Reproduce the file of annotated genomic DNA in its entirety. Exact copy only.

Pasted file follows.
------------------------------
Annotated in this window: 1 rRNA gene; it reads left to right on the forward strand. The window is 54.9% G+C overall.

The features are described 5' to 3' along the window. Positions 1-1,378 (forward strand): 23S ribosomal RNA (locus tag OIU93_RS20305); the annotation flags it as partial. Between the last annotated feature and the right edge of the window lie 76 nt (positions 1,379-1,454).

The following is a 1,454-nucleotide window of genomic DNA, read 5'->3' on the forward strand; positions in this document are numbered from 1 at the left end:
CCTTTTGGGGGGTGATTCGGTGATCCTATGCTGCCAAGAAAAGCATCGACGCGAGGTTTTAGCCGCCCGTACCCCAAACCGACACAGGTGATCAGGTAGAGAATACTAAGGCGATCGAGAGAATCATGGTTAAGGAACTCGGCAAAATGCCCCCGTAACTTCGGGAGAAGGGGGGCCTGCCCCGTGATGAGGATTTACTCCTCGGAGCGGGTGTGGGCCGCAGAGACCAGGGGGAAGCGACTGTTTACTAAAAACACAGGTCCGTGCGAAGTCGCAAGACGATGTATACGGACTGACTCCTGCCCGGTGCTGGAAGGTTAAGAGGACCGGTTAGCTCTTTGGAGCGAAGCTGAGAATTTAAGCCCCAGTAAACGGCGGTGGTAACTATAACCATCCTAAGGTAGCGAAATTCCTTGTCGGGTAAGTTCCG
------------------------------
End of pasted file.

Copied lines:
Annotated in this window: 1 rRNA gene; it reads left to right on the forward strand. The window is 54.9% G+C overall.

The features are described 5' to 3' along the window. Positions 1-1,378 (forward strand): 23S ribosomal RNA (locus tag OIU93_RS20305); the annotation flags it as partial. Between the last annotated feature and the right edge of the window lie 76 nt (positions 1,379-1,454).

The following is a 1,454-nucleotide window of genomic DNA, read 5'->3' on the forward strand; positions in this document are numbered from 1 at the left end:
CCTTTTGGGGGGTGATTCGGTGATCCTATGCTGCCAAGAAAAGCATCGACGCGAGGTTTTAGCCGCCCGTACCCCAAACCGACACAGGTGATCAGGTAGAGAATACTAAGGCGATCGAGAGAATCATGGTTAAGGAACTCGGCAAAATGCCCCCGTAACTTCGGGAGAAGGGGGGCCTGCCCCGTGATGAGGATTTACTCCTCGGAGCGGGTGTGGGCCGCAGAGACCAGGGGGAAGCGACTGTTTACTAAAAACACAGGTCCGTGCGAAGTCGCAAGACGATGTATACGGACTGACTCCTGCCCGGTGCTGGAAGGTTAAGAGGACCGGTTAGCTCTTTGGAGCGAAGCTGAGAATTTAAGCCCCAGTAAACGGCGGTGGTAACTATAACCATCCTAAGGTAGCGAAATTCCTTGTCGGGTAAGTTCCG